NYTBR, Sept. 9, 2012: A Feast

This issue of the NYTBR was one of the strongest self can remember reading in quite a while.  Here are a few of the most memorable reviews:

  1. Alida Becker’s review of Thomas Becket, Warrior, Priest, Rebel:  A Nine-Hundred-Year-Old Story Retold, by John Guy.  It begins with a fantastic quote from the book:  “The biographer’s trap . . .  is to look for a decisive moment of change.”
  2. Meghan O’Rourke’s review of Winter Journal, Paul Auster’s new memoir.  It “lacks the kick” of an earlier Auster memoir, The Invention of Solitude, O’Rourke writes.  “Strange, you may think, that a novelist so devoted to themes of anonymity and disappearance should have written not one but multiple memoirs.”  This is a fantastic review, one that makes me want to read other books by Auster.
  3. Linda Robinson’s review of Little America:  The War Within the War for Afghanistan, by Rajiv Chandrasekaran (whose Imperial Life in the Emerald City, about the American occupation of Iraq, was one of self’s favorite books of recent years).  Robinson writes:  “The United States seems condemned to lurch between disastrous quick fixes and unrealistic visions of remaking countries overnight in its own image, never finding a middle road.”
  4. Jennifer Gilmore’s review of The Revised Fundamentals of Caregiving, a novel by Jonathan Evison.  The novel’s hero is a hapless guy called Ben Benjamin, whose string of bad luck even extends to a neighbor believing “he’s poisoning her cat.”  Very funny review.
  5. Marilyn Stasio’s review of Killer on the Road:  Violence and the American Interstate, by Ginger Strand.  Stasio’s opening sentence poses the million-dollar question:  “What would highway killers do without highways?” then follows it up with the fact that, “in 1956, Congress passed the Federal-Aid Highway Act, authorizing the construction of 42,975 miles of an interstate road system.”
  6. Jeffrey Rosen’s review of Privacy, by Garret Keizer.  Keizer maintains that one of the privileges of being rich is greater privacy, which he describes as “a form of resistance to exploitation.”  Fascinating.

Stay tuned, dear blog readers.  Stay tuned.

The Exciting-Ness of Life (This is a Post About Action Movies)

Son and Jennie are going to be here in a few days!

We are going to the city this weekend!

Self is so excited!

Besides which, “Taken” is showing on F/X!

And self has been watching, even though she knows exactly what is going to happen.  Even if she didn’t see it in movie theaters, all she has to do is remember the previews for “Taken 2.”  Liam Neeson gets to kick the crap out of everyone!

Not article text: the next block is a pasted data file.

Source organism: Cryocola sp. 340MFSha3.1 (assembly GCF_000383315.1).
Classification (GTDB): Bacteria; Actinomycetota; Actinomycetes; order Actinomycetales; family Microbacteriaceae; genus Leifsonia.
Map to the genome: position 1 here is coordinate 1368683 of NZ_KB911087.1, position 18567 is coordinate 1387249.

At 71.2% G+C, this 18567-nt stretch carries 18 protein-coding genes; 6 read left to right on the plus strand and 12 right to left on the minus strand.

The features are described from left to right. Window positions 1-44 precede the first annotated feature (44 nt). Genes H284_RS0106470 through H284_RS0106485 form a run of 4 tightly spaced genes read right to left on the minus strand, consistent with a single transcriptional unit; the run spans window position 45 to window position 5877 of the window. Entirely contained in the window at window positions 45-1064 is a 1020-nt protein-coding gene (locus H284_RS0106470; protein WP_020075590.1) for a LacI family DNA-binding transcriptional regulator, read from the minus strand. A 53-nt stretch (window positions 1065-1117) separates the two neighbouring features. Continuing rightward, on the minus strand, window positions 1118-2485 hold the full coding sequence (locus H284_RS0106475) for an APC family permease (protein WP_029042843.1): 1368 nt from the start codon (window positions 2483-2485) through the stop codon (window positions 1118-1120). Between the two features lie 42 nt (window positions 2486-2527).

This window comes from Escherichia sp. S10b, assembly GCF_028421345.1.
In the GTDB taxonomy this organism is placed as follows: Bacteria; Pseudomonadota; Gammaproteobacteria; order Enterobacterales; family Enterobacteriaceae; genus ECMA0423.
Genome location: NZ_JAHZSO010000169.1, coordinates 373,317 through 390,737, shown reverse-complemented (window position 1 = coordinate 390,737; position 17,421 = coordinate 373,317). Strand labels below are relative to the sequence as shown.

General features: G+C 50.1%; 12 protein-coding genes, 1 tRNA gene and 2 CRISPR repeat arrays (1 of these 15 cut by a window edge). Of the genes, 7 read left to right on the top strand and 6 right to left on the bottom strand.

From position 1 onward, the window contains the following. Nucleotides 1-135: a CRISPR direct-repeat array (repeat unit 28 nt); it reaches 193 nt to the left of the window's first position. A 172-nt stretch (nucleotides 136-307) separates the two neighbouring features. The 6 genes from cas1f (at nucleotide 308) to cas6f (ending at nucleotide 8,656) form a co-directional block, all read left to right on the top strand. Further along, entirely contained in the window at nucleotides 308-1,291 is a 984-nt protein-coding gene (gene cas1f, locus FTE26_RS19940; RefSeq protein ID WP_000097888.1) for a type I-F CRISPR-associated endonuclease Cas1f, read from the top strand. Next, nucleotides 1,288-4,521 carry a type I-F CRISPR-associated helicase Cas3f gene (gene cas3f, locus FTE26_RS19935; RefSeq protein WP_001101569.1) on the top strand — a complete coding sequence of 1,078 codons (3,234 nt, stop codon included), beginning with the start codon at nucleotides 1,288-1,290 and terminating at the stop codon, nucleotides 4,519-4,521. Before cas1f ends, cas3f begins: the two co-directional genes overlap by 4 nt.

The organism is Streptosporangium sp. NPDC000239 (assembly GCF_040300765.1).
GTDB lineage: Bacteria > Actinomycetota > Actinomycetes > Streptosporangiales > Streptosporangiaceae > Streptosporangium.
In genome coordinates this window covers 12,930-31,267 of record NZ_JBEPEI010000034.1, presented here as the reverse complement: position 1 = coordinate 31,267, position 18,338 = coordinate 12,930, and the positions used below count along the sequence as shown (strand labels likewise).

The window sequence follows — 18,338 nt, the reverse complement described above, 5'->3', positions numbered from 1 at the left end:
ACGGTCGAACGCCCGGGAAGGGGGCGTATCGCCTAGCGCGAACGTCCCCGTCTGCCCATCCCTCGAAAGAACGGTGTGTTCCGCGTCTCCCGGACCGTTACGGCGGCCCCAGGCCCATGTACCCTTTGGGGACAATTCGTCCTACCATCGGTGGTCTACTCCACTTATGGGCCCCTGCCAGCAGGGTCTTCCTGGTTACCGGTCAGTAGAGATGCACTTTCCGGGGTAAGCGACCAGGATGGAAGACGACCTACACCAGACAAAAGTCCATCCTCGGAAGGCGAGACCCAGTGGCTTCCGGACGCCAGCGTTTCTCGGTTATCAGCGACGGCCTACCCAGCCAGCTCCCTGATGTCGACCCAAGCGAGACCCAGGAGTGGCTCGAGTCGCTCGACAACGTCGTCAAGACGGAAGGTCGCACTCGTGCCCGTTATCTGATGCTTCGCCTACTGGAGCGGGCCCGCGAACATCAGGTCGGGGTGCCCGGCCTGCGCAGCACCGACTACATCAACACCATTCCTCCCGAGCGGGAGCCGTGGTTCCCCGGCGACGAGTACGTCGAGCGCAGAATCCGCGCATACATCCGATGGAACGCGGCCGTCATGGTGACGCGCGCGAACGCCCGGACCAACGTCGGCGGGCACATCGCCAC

It is very amusing to see the actress who plays Liam Neeson’s daughter try to mime awkward innocence.  And also it is amusing to compare Famke Janssen’s appearance in “Taken” and in the previews for “Taken 2” (She looks muuuch better, the 2nd time around).  And also, the daughter in “Taken” is wearing a very cute denim jacket, decorated with sequins.  And then self decides to look up reviews for “Taken” on Rotten Tomatoes.  Which is how she ends up reading the following from a review by David Edelstein in New York Magazine:

The script, by Luc Besson and Robert Mark Kamen, panders to macho American wet dreams that feel distinctly antiquated in the new age of American non-exceptionalism.  And in a just universe, the idea that rich, white American virgins are the prime targets of sex-slavers would make tens of thousands of captive underage Asian girls rise up shouting, “That is the last straw!”

Okey dokey, that’s enough of the “Taken” fun and games.

Self would now like to perambulate over to “Looper.”  Wow!  This movie has earned a Rotten Tomatoes rating of 94!  Which means self is a meathead!  Because she is not a sucker for time-travel movies, unlike the Christian Science Monitor’s Peter Rainer!  That is, she was a sucker for time-travel movies.  Until she saw “Looper.”  Then she realized that she was no longer a sucker for time-travel movies.  And it’s horrible because Joseph Gordon-Levitt is one of her favorite actors!  Seriously!

Rainer’s review is very short and very direct and he winds up giving “Looper” a grade of B.  He writes:  “My favorite line of the movie comes when Gordon-Levitt, in a face-off with his mob boss (Jeff Daniels), informs him that he’d like to leave the business one day and move to France, to which Daniels replies:  “I’m from the future.  You should go to China.”

Which is also self’s favorite line of the movie!  Not just because of the line (though self must admit, it is a very good line), but because of the way it sounds coming from Jeff Daniels!  Because of Jeff Daniels’ impeccable sense of comic timing!

Stay tuned, dear blog readers.  Stay tuned.

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